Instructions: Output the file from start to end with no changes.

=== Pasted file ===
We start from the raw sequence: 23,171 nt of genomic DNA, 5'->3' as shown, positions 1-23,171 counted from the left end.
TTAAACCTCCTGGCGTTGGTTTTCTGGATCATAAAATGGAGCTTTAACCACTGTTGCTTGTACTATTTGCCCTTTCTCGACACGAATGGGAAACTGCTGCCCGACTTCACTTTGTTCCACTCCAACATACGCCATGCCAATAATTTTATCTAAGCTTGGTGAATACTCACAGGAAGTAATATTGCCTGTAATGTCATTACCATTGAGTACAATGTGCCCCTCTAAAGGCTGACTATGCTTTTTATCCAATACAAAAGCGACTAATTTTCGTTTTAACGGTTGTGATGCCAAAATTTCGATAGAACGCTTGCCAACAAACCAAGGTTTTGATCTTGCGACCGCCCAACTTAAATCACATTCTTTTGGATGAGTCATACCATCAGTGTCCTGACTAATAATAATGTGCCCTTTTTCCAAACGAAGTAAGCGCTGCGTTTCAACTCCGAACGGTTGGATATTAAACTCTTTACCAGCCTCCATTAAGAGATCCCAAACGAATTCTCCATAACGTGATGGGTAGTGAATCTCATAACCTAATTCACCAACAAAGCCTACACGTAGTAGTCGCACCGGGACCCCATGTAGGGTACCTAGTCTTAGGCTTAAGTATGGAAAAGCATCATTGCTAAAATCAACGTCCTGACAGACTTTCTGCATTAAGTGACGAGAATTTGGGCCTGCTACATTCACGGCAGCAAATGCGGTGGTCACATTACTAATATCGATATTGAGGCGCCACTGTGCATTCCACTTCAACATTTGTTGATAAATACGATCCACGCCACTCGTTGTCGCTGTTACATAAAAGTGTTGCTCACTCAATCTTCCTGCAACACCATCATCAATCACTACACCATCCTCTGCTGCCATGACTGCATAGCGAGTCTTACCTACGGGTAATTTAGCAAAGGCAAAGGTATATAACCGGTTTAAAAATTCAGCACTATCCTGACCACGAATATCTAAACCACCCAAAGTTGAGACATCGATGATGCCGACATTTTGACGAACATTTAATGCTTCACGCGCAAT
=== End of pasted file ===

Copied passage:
We start from the raw sequence: 23,171 nt of genomic DNA, 5'->3' as shown, positions 1-23,171 counted from the left end.
TTAAACCTCCTGGCGTTGGTTTTCTGGATCATAAAATGGAGCTTTAACCACTGTTGCTTGTACTATTTGCCCTTTCTCGACACGAATGGGAAACTGCTGCCCGACTTCACTTTGTTCCACTCCAACATACGCCATGCCAATAATTTTATCTAAGCTTGGTGAATACTCACAGGAAGTAATATTGCCTGTAATGTCATTACCATTGAGTACAATGTGCCCCTCTAAAGGCTGACTATGCTTTTTATCCAATACAAAAGCGACTAATTTTCGTTTTAACGGTTGTGATGCCAAAATTTCGATAGAACGCTTGCCAACAAACCAAGGTTTTGATCTTGCGACCGCCCAACTTAAATCACATTCTTTTGGATGAGTCATACCATCAGTGTCCTGACTAATAATAATGTGCCCTTTTTCCAAACGAAGTAAGCGCTGCGTTTCAACTCCGAACGGTTGGATATTAAACTCTTTACCAGCCTCCATTAAGAGATCCCAAACGAATTCTCCATAACGTGATGGGTAGTGAATCTCATAACCTAATTCACCAACAAAGCCTACACGTAGTAGTCGCACCGGGACCCCATGTAGGGTACCTAGTCTTAGGCTTAAGTATGGAAAAGCATCATTGCTAAAATCAACGTCCTGACAGACTTTCTGCATTAAGTGACGAGAATTTGGGCCTGCTACATTCACGGCAGCAAATGCGGTGGTCACATTACTAATATCGATATTGAGGCGCCACTGTGCATTCCACTTCAACATTTGTTGATAAATACGATCCACGCCACTCGTTGTCGCTGTTACATAAAAGTGTTGCTCACTCAATCTTCCTGCAACACCATCATCAATCACTACACCATCCTCTGCTGCCATGACTGCATAGCGAGTCTTACCTACGGGTAATTTAGCAAAGGCAAAGGTATATAACCGGTTTAAAAATTCAGCACTATCCTGACCACGAATATCTAAACCACCCAAAGTTGAGACATCGATGATGCCGACATTTTGACGAACATTTAATGCTTCACGCGCAAT